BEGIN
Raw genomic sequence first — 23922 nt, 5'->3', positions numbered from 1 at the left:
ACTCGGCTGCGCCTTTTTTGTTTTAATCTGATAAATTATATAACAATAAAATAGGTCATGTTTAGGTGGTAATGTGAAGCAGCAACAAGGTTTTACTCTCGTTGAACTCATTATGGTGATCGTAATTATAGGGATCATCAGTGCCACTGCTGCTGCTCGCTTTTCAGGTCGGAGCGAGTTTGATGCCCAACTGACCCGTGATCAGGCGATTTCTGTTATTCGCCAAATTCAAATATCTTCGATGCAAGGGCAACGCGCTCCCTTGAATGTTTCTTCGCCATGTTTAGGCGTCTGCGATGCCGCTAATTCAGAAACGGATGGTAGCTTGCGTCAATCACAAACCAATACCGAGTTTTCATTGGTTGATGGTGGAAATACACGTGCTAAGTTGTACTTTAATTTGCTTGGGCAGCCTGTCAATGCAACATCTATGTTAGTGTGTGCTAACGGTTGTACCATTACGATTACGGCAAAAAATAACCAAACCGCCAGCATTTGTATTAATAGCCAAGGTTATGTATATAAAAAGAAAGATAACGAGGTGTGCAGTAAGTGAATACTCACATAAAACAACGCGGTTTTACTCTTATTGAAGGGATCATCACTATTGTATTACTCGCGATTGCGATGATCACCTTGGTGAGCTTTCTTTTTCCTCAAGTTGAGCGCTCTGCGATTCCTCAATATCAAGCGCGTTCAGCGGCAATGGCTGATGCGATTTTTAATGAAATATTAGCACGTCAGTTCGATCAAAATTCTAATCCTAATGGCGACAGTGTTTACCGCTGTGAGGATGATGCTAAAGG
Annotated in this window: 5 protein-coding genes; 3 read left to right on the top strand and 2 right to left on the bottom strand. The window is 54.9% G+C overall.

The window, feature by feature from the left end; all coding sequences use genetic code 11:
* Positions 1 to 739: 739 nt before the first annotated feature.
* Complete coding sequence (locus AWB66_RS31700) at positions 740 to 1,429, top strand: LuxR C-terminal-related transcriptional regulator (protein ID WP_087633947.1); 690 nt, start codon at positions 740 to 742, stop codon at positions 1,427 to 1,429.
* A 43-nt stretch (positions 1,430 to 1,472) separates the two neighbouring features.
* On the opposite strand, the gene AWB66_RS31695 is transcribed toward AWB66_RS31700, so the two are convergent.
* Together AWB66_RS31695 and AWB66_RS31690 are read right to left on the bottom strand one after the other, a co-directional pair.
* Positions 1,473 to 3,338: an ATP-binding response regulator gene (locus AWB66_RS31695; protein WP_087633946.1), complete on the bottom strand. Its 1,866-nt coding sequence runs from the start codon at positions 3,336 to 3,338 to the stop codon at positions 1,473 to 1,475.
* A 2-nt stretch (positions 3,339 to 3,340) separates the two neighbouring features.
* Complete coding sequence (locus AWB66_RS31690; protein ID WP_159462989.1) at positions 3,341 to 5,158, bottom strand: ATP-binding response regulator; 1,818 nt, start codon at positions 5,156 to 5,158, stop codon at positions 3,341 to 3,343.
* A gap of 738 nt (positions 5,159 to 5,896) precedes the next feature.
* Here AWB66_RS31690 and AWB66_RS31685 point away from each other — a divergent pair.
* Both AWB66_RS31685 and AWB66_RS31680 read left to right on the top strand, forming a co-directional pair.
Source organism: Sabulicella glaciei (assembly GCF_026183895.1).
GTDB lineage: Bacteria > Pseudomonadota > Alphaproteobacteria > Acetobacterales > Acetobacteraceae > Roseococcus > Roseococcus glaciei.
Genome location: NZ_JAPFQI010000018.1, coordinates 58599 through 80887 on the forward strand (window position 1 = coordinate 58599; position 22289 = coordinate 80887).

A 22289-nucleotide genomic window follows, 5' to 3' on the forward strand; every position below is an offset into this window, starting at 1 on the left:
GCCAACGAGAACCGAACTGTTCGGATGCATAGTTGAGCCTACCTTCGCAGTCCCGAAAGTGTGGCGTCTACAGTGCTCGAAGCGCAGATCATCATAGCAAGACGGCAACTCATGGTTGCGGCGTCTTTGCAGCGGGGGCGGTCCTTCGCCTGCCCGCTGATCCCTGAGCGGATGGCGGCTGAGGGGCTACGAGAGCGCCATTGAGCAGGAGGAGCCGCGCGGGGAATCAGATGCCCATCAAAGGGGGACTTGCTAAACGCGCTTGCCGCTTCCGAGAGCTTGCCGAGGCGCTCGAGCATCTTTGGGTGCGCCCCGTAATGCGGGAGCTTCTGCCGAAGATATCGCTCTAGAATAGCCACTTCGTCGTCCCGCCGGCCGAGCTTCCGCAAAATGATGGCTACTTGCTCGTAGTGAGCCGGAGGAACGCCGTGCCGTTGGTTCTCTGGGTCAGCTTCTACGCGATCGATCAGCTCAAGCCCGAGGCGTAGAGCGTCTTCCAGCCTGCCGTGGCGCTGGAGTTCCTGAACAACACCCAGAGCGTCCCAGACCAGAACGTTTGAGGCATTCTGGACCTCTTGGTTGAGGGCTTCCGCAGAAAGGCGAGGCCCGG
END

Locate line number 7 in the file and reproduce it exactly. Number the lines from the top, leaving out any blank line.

* A 43-nt stretch (positions 1,430 to 1,472) separates the two neighbouring features.